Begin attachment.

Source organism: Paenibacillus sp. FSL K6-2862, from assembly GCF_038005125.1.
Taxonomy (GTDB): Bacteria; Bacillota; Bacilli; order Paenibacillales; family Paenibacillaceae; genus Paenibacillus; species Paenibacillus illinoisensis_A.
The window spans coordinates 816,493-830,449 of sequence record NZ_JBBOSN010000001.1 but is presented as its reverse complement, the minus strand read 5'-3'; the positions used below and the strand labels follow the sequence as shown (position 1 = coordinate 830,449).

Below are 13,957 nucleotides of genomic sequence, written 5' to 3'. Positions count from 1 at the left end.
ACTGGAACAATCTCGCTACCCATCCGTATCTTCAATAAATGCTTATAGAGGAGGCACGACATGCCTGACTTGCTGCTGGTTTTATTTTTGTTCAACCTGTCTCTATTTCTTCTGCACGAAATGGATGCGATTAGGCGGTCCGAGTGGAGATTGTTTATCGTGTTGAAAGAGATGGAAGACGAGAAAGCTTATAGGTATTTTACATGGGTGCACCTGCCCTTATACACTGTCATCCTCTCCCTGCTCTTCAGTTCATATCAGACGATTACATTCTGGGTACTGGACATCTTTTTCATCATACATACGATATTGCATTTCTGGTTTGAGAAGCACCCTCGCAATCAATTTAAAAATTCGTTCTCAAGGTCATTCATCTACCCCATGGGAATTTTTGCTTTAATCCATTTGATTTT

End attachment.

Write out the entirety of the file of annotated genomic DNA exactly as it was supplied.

Source organism: Paenibacillus sp. FSL K6-2862, from assembly GCF_038005125.1.
Taxonomy (GTDB): Bacteria; Bacillota; Bacilli; order Paenibacillales; family Paenibacillaceae; genus Paenibacillus; species Paenibacillus illinoisensis_A.
The window spans coordinates 816,493-830,449 of sequence record NZ_JBBOSN010000001.1 but is presented as its reverse complement, the minus strand read 5'-3'; the positions used below and the strand labels follow the sequence as shown (position 1 = coordinate 830,449).

Below are 13,957 nucleotides of genomic sequence, written 5' to 3'. Positions count from 1 at the left end.
ACTGGAACAATCTCGCTACCCATCCGTATCTTCAATAAATGCTTATAGAGGAGGCACGACATGCCTGACTTGCTGCTGGTTTTATTTTTGTTCAACCTGTCTCTATTTCTTCTGCACGAAATGGATGCGATTAGGCGGTCCGAGTGGAGATTGTTTATCGTGTTGAAAGAGATGGAAGACGAGAAAGCTTATAGGTATTTTACATGGGTGCACCTGCCCTTATACACTGTCATCCTCTCCCTGCTCTTCAGTTCATATCAGACGATTACATTCTGGGTACTGGACATCTTTTTCATCATACATACGATATTGCATTTCTGGTTTGAGAAGCACCCTCGCAATCAATTTAAAAATTCGTTCTCAAGGTCATTCATCTACCCCATGGGAATTTTTGCTTTAATCCATTTGATTTT